Writers put a lot of themselves into their work so it means a great deal when people like what they write and say so. Praise from fellow writers has a special meaning because fellow writers truly understand what it’s like to create a story. And when that praise comes from a fellow writer whose work you also admire? That’s happened to me once and without gushing I’ll have to content myself with saying, ‘Wow!’ That’s why I was really interested when about a month and a half ago I had a suggestion from Bryan at The Vagrant Mood about doing a post on authors and the work they admire. Before I go on, I should tell you that The Vagrant Mood is a blog well worth following for commentary on books, poetry and writing in general. G’head – give it a try.
Bryan’s well-taken point was that it’s very interesting to learn about authors’ favourite writers. It shows something about both the author and the writers whose work s/he admires. For example, Agatha Christie was said to be a great admirer of Elizabeth Daly’s novels. Of course there are differences between the two writers’ characters, styles and so on. However, Daly’s Henry Gamadge is, like Christie’s own Miss Marple, an amateur sleuth. Daly’s plots are different to Christie’s but the plotting is one of the main elements in Daly’s work, just as it is in Christie’s. It’s not difficult to see why Christie liked Daly’s work.
Christie fans will know that she was also a fan of P.G. Wodehouse’s novels. In fact, Hallowe’en Party is dedicated
‘To P. G. Wodehouse–whose books and stories have brightened my life for many years. Also, to show my pleasure in his having been kind enough to tell me he enjoyed my books.’
The dedication also shows that this admiration was mutual.
Tony Hillerman’s novels featuring Joe Leaphorn and Jim Chee have won millions of fans. But HIllerman himself had a list of authors whose work he admired. For example, he was a fan of Margaret Coel, whose Vicky Holden/Father John O’Malley series takes place on Wyoming’s Wind River Reservation. Like Hillerman, Coel has great respect for the indigenous people who feature in her novels (in Coel’s case it’s the Arapaho people). And it’s easy to see why Hillerman admired Coel’s skilled depiction of the land on which this series takes place. Readers get an authentic sense of context and setting in these novels.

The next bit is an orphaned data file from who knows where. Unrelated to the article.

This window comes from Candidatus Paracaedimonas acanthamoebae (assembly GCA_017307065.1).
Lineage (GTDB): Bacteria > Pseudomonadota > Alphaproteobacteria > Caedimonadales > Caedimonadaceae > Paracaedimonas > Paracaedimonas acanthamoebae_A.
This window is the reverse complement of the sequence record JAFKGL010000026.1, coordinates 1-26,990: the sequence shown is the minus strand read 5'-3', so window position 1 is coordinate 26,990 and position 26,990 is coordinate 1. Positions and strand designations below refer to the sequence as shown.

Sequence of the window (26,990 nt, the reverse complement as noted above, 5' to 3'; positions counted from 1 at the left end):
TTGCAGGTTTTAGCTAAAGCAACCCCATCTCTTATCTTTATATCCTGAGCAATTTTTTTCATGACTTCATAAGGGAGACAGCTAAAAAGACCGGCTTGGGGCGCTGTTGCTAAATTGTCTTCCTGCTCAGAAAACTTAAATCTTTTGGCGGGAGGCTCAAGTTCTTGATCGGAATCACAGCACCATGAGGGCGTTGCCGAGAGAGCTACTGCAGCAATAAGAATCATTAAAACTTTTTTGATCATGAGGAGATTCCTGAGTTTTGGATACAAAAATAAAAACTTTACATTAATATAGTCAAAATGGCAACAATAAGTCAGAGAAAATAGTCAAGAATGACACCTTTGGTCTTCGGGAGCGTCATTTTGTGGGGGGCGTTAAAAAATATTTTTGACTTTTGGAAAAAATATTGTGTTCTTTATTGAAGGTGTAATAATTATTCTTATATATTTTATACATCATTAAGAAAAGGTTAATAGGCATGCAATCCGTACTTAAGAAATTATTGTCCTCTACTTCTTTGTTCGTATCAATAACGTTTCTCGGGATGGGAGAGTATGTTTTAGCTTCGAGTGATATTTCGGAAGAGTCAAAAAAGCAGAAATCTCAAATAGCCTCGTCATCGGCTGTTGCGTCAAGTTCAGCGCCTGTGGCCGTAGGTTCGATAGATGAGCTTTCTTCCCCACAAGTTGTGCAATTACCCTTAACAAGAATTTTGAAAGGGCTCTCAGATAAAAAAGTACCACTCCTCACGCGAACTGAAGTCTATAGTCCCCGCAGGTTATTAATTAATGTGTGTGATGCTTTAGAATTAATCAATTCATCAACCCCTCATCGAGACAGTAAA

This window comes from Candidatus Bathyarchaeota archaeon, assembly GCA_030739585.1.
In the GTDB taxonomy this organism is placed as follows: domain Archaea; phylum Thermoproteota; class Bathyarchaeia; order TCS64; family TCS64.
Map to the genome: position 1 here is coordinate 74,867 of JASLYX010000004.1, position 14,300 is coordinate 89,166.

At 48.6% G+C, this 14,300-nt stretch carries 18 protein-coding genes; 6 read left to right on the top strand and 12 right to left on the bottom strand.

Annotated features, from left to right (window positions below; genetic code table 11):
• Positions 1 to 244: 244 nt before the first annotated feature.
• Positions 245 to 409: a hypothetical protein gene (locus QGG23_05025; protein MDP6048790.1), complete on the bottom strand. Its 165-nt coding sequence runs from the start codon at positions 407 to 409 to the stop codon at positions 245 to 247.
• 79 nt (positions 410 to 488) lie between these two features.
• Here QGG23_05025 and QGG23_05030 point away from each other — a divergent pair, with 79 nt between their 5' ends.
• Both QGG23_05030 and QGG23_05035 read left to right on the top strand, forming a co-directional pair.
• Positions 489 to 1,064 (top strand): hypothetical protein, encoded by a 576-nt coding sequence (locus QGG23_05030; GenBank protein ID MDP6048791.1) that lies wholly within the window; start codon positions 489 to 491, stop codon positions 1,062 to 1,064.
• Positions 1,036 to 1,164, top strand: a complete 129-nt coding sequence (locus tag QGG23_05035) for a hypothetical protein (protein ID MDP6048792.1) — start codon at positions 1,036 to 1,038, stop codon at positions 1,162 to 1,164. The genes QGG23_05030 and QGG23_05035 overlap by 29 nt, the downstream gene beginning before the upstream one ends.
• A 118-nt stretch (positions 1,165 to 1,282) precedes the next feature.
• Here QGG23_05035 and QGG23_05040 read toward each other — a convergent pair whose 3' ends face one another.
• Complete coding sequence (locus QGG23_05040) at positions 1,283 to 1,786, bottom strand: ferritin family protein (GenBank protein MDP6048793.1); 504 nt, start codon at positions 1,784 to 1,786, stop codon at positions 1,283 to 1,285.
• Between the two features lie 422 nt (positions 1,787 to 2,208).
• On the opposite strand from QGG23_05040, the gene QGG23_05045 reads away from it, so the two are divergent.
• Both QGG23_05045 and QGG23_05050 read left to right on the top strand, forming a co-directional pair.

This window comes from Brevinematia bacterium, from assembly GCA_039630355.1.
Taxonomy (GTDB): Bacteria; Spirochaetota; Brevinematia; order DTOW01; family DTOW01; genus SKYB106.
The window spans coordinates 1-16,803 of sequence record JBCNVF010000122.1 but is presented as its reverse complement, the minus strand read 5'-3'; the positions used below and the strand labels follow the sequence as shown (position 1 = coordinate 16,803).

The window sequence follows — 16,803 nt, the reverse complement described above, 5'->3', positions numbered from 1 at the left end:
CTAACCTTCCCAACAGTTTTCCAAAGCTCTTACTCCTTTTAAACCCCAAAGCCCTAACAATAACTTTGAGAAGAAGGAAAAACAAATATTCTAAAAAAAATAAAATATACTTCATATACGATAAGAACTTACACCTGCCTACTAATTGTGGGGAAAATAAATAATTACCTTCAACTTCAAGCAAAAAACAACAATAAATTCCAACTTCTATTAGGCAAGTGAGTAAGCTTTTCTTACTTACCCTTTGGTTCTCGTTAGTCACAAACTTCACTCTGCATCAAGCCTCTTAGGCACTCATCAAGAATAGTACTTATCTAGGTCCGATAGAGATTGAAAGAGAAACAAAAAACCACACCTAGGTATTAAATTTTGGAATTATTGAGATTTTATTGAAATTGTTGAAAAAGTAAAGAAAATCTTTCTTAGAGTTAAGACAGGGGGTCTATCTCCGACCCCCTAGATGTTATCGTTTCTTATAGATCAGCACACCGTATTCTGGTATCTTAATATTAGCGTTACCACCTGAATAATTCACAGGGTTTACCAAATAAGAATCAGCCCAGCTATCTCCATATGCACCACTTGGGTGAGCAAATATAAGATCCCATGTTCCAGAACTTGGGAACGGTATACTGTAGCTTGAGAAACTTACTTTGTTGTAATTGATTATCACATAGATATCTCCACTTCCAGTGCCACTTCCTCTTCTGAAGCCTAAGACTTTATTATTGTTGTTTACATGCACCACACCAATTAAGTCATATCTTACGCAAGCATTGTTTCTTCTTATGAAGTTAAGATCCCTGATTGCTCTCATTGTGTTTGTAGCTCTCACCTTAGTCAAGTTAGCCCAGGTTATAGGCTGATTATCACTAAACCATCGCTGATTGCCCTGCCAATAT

A great number of people are fans of Michael Connelly’s work (I’m one of them). And it shouldn’t be surprising that his admirers include some well-known authors who are talented in their own right. For instance, Connelly and Robert Crais are mutual admirers They’ve even had their sleuths pay ‘visits’ to each other’s series. Crais’ PI sleuth Elvis Cole has a cameo appearance in Connelly’s Lost Light and in turn, Harry Bosch ‘stops in’ in Crais’ The Last Detective.
Another famous fan of Michael Connelly’s work is James Lee Burke, who calls Connelly,
‘…one of the best.’
Burke is also, by the way, a fan of James M. Cain and Dennis Lehane. He’s also said that Elizabeth George
‘…writes some really nice prose.’
For her part, Goerge has said that she is an admirer of the work of John Fowles.
As I said, Connelly has millions of admirers. He also has his favourites. Among them are Raymond Chandler and Ross Macdonald and it’s not hard to see the connection. Like Connelly, both authors show Los Angeles at its best and its seamy, gritty worst. They also feature essentially good characters caught up in a sometimes corrupt system.
Ruth Rendell also has won millions of fans both under her own name and as Barbara Vine. She in turn has her own favourites. For instance, she is a fan of Iris Murdoch’s work. She’s also said that P.D. James’ Adam Dalgliesh is
‘…the most intelligent detective in contemporary fiction.’
Rendell is also said to greatly admire Charles Dickens. Granted Dickens isn’t usually considered to be a crime fiction writer. But his novels do address questions of crime, law and order and justice.
For her part, P.D. James has said that she’s been very much influenced by the work of Dorothy Sayers, among other authors. And she has been a profound influence herself on many writers.
Any talented author will tell you that part of good writing is lots of reading. So it makes a great deal of sense that the best crime writers would have a list of authors whose work they admire. And it’s a truly special thing when the admiration is mutual.
Now it’s your turn. Do you see the influence of certain writers on the work of others? If you’re a writer, which authors do you admire? Do they influence your work?
Thanks, Bryan, for the excellent suggestion!
*NOTE: The title of this post is the title of a song by Rivers Cuomo.